Jeannette Walls is the author and protagonist. She is the second-eldest daughter in a family of four children. Her self-absorbed and clown-like yet highly intelligent father and mother are arguably mentally ill in their refusal to live by any of society’s norms, a choice which renders them unable to adequately provide for Jeannette and their other three children. Jeannette is strongly characterized by her ability to love and forgive others while also learning from their mistakes, however during the first chapter of the book Jeannette chooses to ignore her homeless mother, prompting the flashback which reveals the complexity of their difficult relationship through-out Jeannette's childhood. Jeannette chooses to remain optimistic and maintains a positive view of her life and the people around her. Jeannette often felt less sympathy for her mother, preferring to view her father as an unusual sort of hero despite the countless times his selfish actions hurt their family. Jeannette forgives her father in the end and ultimately finds forgiveness for her mother as well.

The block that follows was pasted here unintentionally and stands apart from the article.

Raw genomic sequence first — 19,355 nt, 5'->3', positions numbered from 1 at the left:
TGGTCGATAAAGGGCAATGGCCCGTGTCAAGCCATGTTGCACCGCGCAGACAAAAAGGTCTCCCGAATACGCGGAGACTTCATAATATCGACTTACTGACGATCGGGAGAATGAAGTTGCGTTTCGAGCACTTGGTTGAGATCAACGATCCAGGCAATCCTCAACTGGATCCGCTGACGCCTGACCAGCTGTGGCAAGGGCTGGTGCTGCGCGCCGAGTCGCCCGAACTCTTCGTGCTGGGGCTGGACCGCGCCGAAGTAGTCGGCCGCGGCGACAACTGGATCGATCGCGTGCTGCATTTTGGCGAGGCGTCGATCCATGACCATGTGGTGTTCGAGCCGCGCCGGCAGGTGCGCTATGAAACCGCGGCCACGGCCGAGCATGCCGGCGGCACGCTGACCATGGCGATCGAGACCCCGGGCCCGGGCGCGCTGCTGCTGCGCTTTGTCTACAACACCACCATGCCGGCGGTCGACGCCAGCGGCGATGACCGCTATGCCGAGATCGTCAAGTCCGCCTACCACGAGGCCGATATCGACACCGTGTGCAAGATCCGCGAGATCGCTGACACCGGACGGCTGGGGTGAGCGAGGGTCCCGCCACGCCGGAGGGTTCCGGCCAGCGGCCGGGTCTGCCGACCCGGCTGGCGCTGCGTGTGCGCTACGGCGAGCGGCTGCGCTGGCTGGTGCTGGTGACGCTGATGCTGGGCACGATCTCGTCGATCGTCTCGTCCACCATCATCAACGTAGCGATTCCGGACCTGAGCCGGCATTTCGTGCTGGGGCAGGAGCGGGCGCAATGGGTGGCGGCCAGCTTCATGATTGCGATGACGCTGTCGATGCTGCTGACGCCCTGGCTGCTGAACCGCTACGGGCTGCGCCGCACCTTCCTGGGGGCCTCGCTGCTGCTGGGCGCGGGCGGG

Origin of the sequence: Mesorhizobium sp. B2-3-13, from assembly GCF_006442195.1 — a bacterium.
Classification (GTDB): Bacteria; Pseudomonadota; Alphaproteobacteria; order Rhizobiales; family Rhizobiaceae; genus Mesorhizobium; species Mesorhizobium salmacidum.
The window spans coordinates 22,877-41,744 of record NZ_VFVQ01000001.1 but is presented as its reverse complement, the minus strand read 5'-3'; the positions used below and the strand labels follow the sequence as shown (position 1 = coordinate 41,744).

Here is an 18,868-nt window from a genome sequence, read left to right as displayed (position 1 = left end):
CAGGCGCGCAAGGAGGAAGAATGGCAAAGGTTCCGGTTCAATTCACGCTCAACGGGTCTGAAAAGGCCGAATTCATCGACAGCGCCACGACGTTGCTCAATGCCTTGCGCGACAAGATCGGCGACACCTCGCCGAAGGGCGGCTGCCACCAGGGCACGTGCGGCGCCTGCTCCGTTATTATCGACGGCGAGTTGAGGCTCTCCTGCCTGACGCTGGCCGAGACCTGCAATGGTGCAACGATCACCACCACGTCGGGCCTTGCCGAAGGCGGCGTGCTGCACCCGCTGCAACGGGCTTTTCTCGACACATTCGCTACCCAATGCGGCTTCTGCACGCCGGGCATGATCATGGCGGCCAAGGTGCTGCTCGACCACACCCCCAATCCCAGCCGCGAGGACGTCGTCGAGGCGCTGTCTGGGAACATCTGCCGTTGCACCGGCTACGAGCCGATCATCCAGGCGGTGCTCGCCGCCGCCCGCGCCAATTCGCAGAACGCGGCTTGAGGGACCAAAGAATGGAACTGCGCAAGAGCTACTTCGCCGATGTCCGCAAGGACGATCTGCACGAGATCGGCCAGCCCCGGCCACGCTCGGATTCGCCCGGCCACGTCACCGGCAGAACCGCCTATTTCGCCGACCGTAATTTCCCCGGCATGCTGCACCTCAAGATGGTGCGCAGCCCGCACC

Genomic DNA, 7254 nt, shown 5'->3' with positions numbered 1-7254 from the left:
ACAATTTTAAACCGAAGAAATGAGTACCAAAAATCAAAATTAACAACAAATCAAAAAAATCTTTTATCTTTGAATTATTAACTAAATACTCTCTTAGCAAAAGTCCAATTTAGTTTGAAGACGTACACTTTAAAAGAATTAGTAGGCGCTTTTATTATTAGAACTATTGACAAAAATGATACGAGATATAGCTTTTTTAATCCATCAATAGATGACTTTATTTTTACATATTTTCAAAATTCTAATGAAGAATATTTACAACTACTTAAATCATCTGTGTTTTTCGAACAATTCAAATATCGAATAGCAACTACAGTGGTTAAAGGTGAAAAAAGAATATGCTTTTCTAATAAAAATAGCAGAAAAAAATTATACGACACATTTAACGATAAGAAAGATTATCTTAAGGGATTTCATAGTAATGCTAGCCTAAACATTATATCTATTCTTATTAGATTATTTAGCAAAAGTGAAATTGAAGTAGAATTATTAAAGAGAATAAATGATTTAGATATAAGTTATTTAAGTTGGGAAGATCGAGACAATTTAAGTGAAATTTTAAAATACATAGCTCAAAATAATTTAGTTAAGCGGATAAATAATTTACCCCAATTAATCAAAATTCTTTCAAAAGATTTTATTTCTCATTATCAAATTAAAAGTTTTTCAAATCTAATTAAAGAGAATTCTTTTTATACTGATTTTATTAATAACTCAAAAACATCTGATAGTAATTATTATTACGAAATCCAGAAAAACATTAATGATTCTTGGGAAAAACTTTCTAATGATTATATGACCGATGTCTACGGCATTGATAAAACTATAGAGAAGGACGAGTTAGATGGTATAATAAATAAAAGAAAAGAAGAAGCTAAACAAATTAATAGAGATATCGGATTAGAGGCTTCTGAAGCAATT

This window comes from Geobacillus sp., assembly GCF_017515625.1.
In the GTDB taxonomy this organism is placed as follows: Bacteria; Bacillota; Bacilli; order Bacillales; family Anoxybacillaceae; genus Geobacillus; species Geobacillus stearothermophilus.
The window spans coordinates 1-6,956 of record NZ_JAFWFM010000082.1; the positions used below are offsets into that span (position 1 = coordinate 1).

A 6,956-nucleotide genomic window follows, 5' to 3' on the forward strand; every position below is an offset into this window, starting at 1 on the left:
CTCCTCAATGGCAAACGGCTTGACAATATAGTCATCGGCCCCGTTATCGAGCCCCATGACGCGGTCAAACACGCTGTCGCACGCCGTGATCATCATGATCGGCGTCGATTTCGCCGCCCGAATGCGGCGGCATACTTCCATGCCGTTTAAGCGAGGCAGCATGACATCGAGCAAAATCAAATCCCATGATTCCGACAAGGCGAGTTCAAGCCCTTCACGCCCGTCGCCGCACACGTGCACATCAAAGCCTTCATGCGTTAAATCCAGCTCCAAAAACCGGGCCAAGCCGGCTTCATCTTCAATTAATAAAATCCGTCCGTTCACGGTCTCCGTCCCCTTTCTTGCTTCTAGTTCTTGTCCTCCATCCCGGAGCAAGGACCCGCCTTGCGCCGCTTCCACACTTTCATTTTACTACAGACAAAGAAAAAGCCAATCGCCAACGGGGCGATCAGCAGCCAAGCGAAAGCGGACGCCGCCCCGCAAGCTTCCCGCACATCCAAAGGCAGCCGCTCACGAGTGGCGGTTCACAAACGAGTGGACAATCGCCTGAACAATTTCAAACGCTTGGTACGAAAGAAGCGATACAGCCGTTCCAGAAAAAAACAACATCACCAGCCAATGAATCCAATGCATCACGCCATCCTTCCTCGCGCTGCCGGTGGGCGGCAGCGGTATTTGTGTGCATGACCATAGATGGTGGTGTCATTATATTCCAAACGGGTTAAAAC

Rex Walls is Jeannette's father and the founder of the idea "The Glass Castle". Rex intends to build a glass castle for his family of six with the money he is convinced that he would receive upon finding gold. He refuses to abide by even the most basic of society's rules and instead chooses to live selfishly, guided by his exaggerated and unrealistic dreams. Rex is portrayed as exhibiting many signs of mental illness and alcoholism; he is very intelligent but not in any tangible way, he is an "excitement addict", he is constantly shirking his responsibilities, he makes promises that he doesn't keep, he seems to have an over-inflated sense of self, he continually (consciously or subconsciously) sabotages many positive developments in his life or the life of his family, he has extreme difficulty in adequately providing for his family despite his professed desire to do so. The reader is given insight into a possible contributing factor of Rex's dysfunctional behavior when it is revealed that his mother Erma had tried to abuse Rex's son Brian by touching him inappropriately, indicating the potential extent of the cruelty his mother had shown toward Rex as a child. Despite all of his shortcomings, Rex manages to keep his children healthy, get them a quality education, and he brings his children great joy by "giving" them unrealistic presents, such as a star in the sky. He never abuses his children (although depriving his dependents of their basic needs is arguably abusive) and he always keeps their hope alive. He is portrayed by his daughter Jeannette as a very charismatic man who is deserving of her frustration but also of her sympathy as she attempts to understand him.